• Remind your children to come straight home from school unless you have made other arrangements.
• Teach them never to enter anyone’s home without your approval.
Regarding the impact of the Covid-19 pandemic on trafficking in people (TIP), the document says: “The Covid-19 pandemic is putting the world’s economic resources under enormous strain. It has highlighted the existing systemic and deeply entrenched economic and societal inequalities that are among the root causes of TiP in South Africa.
“Increases in unemployment and reduced incomes, (especially for informal sector workers), mean that many people who were already vulnerable find themselves in even worse circumstances.
“Many people working in the clothing industry, agriculture, farming, mining, forestry, manufacturing and domestic work, who were living in subsistence conditions, have lost their jobs and their wages.
“History has shown us that there has always been a nexus between Trafficking in Persons and vulnerable people therefore the economic crisis has the potential to increase Trafficking in Persons as more and more people become vulnerable to exploitation.
“Victims of Trafficking in Persons may not self-identify as victims or believe that because of the prevailing condition due to the Covid-19 pandemic, they have little or no alternative but to submit to exploitation.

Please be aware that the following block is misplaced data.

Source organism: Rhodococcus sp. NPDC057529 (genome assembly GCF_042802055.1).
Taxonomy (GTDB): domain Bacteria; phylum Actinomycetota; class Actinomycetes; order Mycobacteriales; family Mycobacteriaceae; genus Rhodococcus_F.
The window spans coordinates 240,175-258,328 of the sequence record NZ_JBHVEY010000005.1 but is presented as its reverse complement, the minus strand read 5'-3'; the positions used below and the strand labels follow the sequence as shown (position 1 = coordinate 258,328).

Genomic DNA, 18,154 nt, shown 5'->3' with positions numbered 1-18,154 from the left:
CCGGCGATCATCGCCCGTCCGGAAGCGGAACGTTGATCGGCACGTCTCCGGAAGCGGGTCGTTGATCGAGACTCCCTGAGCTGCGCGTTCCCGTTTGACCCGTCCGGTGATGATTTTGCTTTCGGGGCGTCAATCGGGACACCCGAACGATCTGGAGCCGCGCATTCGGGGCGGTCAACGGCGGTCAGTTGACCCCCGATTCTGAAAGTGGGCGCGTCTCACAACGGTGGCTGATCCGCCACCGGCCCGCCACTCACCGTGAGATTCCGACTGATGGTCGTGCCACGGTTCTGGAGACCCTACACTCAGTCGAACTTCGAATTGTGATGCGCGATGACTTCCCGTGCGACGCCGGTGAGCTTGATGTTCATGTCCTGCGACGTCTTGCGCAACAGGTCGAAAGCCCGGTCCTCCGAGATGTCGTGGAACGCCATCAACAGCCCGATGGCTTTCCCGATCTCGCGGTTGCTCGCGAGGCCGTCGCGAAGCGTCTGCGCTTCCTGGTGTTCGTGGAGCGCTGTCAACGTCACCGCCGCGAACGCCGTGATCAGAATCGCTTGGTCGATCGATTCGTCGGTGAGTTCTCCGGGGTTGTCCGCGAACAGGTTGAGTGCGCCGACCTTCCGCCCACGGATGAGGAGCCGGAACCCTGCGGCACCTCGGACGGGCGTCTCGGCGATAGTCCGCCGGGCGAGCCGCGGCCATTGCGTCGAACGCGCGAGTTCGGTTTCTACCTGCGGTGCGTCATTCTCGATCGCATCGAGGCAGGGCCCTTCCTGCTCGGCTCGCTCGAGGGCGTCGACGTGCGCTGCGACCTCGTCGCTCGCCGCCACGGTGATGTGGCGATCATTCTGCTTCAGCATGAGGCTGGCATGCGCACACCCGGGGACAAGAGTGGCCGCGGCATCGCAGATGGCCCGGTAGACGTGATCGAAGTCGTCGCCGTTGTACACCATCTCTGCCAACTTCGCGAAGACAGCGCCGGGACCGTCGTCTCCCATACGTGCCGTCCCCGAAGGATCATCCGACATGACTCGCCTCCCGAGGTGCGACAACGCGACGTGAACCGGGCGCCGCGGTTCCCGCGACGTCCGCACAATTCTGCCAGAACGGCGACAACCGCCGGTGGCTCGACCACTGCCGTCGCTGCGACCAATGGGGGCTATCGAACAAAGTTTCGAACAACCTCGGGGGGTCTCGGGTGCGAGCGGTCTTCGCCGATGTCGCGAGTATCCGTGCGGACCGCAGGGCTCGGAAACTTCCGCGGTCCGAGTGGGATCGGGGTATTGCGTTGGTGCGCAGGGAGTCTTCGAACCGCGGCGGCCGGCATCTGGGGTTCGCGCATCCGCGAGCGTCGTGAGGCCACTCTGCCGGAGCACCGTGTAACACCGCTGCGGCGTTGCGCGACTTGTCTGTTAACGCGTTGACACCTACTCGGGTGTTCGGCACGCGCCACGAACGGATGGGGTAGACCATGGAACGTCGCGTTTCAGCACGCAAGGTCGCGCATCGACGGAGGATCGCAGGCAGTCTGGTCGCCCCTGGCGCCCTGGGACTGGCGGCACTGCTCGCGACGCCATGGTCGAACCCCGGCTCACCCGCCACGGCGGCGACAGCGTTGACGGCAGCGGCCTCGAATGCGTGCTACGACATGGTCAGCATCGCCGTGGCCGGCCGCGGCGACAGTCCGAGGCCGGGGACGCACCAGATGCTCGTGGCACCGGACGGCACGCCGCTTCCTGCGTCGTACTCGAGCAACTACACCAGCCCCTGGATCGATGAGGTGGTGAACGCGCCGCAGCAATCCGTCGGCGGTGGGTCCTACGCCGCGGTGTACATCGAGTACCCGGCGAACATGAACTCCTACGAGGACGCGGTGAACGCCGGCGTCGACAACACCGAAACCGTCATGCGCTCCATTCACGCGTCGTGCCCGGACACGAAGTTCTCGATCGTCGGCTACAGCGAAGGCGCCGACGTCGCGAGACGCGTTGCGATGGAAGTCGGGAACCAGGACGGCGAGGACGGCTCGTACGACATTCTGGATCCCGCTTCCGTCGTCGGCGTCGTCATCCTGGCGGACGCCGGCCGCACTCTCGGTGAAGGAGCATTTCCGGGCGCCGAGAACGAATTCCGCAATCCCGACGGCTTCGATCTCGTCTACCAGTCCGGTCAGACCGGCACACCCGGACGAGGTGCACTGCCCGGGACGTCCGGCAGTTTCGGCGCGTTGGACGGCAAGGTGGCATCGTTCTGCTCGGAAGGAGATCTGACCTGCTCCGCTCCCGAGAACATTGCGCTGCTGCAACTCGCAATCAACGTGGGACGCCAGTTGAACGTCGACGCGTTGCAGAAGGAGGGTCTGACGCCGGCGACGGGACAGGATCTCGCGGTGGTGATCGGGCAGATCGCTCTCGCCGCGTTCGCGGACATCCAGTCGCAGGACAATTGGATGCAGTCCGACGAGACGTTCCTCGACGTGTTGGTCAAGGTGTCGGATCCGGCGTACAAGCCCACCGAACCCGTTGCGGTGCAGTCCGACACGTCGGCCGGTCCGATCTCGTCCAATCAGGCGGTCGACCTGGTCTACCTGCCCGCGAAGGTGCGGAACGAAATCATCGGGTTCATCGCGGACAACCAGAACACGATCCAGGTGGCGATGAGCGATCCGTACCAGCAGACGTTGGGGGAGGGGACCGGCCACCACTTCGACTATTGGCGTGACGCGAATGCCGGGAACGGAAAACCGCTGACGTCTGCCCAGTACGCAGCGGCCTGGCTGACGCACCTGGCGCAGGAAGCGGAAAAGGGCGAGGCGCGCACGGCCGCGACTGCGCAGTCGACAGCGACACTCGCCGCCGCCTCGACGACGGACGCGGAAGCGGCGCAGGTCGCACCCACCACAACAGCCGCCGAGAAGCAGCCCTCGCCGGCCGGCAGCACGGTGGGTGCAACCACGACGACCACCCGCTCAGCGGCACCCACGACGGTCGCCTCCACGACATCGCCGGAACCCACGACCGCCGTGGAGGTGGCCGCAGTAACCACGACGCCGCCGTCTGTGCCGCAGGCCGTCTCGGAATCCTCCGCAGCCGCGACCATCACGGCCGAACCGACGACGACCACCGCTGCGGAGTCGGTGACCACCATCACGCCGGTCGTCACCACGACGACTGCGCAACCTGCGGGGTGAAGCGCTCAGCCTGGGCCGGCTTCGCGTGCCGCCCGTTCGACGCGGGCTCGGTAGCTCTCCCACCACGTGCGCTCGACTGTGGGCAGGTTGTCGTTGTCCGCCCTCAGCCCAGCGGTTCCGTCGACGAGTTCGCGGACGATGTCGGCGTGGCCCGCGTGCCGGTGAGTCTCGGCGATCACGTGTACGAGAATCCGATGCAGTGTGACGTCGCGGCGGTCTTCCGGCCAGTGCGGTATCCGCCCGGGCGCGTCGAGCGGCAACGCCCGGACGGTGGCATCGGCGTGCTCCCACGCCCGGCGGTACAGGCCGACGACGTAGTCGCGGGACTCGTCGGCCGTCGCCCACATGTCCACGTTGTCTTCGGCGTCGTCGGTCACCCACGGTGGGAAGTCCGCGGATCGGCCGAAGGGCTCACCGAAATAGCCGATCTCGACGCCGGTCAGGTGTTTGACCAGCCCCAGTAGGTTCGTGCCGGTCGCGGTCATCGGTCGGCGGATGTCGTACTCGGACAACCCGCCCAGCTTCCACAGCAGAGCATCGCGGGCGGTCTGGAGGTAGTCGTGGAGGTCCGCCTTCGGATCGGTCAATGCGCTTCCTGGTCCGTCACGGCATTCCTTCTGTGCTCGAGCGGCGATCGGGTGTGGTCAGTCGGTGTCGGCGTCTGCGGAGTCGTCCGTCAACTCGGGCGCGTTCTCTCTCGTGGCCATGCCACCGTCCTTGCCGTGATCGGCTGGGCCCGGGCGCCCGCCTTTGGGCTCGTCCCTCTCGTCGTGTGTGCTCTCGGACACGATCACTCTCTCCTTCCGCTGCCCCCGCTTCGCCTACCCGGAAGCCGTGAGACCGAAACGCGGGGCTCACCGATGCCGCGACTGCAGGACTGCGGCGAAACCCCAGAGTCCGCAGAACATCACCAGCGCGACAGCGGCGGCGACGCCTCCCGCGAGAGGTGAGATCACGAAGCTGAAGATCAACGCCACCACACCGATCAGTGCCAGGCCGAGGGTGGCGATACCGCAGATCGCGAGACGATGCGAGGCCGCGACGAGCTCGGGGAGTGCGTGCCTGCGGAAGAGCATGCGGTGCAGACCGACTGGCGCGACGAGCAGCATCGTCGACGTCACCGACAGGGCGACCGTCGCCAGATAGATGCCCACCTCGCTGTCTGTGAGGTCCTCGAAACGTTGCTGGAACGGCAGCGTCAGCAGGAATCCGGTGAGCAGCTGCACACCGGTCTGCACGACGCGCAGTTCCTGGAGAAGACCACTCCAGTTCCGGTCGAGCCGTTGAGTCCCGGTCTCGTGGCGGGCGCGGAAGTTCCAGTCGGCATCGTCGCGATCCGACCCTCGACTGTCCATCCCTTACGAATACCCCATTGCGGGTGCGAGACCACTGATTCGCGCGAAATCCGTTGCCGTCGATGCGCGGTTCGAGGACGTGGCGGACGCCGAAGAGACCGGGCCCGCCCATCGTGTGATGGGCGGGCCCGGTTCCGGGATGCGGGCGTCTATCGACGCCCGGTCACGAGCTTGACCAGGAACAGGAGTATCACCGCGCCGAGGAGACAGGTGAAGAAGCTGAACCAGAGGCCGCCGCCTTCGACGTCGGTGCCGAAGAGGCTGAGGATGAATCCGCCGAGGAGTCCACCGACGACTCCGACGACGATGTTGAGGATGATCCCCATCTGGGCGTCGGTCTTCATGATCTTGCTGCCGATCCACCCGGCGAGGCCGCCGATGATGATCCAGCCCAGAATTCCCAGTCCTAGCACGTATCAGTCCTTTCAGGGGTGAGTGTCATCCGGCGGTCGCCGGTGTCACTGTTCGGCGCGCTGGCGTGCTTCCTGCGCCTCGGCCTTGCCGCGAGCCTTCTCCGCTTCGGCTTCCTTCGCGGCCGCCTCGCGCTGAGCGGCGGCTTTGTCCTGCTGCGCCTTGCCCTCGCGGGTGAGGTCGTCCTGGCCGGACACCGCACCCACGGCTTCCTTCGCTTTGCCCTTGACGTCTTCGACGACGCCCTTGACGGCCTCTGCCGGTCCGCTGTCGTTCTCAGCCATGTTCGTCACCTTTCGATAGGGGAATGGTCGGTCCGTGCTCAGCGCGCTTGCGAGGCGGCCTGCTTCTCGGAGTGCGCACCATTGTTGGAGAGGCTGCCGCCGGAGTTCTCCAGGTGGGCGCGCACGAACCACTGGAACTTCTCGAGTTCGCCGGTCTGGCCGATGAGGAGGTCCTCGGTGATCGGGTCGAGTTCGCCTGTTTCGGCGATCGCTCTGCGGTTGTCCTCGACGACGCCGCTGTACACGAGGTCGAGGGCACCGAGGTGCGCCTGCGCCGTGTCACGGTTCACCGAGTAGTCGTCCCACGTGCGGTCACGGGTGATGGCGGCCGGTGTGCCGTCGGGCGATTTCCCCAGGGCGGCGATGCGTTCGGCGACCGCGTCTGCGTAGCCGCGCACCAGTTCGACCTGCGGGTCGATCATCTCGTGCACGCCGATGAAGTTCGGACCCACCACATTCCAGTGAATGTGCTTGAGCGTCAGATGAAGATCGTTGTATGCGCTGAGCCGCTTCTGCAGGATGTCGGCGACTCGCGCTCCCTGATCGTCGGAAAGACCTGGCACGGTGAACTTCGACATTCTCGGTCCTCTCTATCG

“With a lack of alternatives to sustain vulnerable persons, exploitation is sometimes perceived as the only manner of earning any income, despite how little that may be.
“The main reasons include the fact that trafficking victims are often exploited in illegal, informal or unregulated sectors (e.g. sex industry, domestic settings, agriculture and construction).
“With limitations on service delivery during Covid-19 and changes in methodology identification of victims becomes even more challenging as organised crime moves more underground. There is evidence that some people in the sex industry moved their operations online due to lockdown measures.
“As children spend more time on the internet for online learning, parents must monitor their children’s online activities to prevent them from falling victims of online predators and Trafficking in Persons.”
The awareness document also lists the following signs that a person might have been trafficked:
• Evidence of being controlled
• Evidence of inability to move or leave a job
• Bruises or other signs of physical abuse
• Fear or depression
• Not speaking on own behalf and/or non-English speaking
• No passport or other forms of identification or documentation
• Is hungry-malnourished or inappropriately dressed (based on weather conditions or surroundings)
• Shows signs of drug addiction
• Receives little or no payment for work done
• No days off or work excessively long hours of work
• Have no access to their earnings
All cases of human trafficking must be reported to SAPS – 10111